The fonts tested were: Arial, Arial Italic, Computer Modern Unicode, Courier, Garamond, Helvetica, Myriad, OpenDyslexic, OpenDyslexic Italic, Times, Times Italic and Verdana [79].

  11. 11.

    http://www.bdadyslexia.org.uk/.

  12. 12.

    http://www.text4all.net/.

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Acknowledgments

The authors would like to thank Mari-Carmen Marcos for her assistance with the eye tracking hardware. Special thanks are due to the participants with dyslexia and their families.

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Corresponding author

Correspondence to Luz Rello.

Additional information

This research was conducted while Luz Rello was doing her PhD at Web Research Group, Universitat Pompeu Fabra, Barcelona.

Appendices

Appendix 1: color and brightness

The CYMK/RGB codes for the contrast and colors used are:

Text contrast:

  • 0 % (pure black font, 000000/0,0,0): brightness text: 255; brightness background: 0; brightness difference: -255; color difference: 765.

  • 25 % (404040/64,64,64): brightness text: 255; brightness background: 63; brightness difference: 192; color difference: 573.

  • 50 % (7E7E7E/126,126,126): brightness text: 255; brightness background: 126; brightness difference: 129; color difference: 387.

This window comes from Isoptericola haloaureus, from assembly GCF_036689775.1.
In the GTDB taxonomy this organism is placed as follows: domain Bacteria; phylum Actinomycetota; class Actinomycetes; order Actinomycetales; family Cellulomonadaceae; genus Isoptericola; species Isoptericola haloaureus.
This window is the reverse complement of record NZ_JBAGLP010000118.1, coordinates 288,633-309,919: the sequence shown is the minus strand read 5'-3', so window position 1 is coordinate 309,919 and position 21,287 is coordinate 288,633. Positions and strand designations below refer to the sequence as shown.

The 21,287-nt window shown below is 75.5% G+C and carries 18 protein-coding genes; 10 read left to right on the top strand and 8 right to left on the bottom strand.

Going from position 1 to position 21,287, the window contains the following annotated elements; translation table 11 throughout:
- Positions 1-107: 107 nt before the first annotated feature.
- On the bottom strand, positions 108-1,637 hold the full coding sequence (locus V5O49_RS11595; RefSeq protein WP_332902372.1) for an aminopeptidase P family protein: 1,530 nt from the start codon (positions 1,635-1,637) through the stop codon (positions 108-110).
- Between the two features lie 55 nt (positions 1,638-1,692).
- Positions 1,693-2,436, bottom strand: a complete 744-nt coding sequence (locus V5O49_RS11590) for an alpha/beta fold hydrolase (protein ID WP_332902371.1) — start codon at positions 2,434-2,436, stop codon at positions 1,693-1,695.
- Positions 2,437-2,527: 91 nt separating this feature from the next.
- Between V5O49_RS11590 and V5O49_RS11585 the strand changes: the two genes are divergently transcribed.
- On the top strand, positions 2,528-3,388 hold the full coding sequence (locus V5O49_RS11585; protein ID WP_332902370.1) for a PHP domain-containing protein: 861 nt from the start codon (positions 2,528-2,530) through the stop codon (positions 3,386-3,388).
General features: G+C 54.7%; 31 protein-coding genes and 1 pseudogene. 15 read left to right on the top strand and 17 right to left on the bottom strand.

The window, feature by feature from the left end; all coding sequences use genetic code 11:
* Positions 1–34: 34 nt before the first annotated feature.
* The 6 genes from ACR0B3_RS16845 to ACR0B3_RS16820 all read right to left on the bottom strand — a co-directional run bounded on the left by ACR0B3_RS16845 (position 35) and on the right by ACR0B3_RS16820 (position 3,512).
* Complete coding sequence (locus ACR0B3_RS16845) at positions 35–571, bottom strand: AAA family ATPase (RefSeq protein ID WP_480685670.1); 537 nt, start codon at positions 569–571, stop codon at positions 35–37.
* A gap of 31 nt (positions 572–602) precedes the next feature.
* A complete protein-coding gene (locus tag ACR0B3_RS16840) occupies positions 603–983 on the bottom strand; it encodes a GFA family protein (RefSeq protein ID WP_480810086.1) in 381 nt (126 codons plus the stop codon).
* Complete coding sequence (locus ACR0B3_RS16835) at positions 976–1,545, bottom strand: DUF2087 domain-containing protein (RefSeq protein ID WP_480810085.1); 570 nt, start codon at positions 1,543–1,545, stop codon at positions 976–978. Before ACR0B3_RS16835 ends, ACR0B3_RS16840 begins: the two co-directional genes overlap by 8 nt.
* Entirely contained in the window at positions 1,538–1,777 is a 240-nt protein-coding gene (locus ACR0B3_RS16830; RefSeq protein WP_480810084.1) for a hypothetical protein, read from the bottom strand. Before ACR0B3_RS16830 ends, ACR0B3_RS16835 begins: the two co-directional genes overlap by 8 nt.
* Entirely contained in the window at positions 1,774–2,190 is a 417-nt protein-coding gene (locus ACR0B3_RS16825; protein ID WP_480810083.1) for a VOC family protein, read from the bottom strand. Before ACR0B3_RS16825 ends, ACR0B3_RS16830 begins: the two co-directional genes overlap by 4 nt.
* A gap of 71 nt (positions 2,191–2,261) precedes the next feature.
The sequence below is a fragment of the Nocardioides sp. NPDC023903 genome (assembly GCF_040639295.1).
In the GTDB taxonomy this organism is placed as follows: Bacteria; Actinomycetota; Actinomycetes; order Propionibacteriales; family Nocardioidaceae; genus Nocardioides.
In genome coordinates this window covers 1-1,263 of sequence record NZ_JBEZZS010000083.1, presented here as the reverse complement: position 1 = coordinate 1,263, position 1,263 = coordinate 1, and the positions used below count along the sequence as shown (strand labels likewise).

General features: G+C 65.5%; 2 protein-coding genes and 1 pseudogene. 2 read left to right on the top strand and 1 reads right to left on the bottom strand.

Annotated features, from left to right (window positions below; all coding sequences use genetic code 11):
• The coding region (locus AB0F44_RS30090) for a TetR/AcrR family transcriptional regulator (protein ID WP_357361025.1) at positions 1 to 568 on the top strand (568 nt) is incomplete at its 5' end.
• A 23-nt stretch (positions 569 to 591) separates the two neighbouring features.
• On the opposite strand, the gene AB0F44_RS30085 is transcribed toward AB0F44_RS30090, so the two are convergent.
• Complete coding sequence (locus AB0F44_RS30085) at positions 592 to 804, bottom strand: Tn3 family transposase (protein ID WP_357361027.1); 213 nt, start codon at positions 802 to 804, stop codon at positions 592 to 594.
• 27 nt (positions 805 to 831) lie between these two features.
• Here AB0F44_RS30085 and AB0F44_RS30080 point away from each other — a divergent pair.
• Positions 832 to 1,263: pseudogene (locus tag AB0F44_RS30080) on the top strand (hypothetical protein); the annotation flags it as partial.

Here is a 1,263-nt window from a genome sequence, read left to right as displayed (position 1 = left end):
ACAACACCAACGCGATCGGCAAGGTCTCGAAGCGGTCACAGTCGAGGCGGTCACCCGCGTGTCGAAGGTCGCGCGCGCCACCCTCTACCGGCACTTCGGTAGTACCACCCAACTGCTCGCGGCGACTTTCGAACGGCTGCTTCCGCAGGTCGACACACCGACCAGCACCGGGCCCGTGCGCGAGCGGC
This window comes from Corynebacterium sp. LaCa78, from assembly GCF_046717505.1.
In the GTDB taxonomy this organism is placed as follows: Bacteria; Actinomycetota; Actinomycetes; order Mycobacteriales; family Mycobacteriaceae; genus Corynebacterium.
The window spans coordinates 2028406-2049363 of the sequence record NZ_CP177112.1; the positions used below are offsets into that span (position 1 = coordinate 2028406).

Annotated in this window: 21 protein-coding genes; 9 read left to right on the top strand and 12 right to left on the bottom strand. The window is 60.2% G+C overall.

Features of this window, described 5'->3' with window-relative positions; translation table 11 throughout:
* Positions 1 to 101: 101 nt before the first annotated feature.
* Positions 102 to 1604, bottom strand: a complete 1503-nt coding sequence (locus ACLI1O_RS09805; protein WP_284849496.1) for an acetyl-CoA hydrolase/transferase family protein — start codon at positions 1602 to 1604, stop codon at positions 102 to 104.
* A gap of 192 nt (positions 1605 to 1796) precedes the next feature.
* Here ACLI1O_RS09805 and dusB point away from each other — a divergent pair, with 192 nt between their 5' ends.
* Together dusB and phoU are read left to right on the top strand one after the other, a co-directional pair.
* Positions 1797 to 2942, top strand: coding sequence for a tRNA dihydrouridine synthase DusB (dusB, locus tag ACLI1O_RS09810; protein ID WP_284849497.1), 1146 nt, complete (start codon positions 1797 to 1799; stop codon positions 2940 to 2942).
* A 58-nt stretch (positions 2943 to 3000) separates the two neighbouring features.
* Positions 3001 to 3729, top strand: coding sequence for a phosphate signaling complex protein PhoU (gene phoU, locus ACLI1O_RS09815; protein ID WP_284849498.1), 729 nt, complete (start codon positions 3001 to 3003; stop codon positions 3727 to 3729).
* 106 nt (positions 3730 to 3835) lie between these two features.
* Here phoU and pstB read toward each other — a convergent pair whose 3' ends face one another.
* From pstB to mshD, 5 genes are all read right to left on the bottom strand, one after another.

• 75 % (BFBFBF/191,191,191): brightness text: 255; brightness background: 191; brightness difference: 64; color difference: 191.

Background contrast:

  • 100 % (pure black background, 000000/0,0,0): brightness text: 0; brightness background: 255; brightness difference: -255; color difference: 765.

  • 25 % (404040/64,64,64): brightness text: 63; brightness background: 255; brightness difference: -192; color difference: 573.

  • 50 % (7E7E7E/126,126,126): brightness text: 126; brightness background: 255; brightness difference: -129; color difference: 387.

  • 75 % (BFBFBF/191,191,191): brightness text: 191; brightness background: 255; brightness difference: -64; color difference: 191.

Colors:

  • black (000000/0,0,0)/white (FFFFFF/255,255,255):

    Color difference: 765, brightness difference: 255;

  • off-black (0A0A0A/10,10,10)/off-white(FFFFE5/255,255,259):

    Color difference: 735, brightness difference: 245;

  • black (000000/0,0,0)/yellow (FFFF00/255,255,0):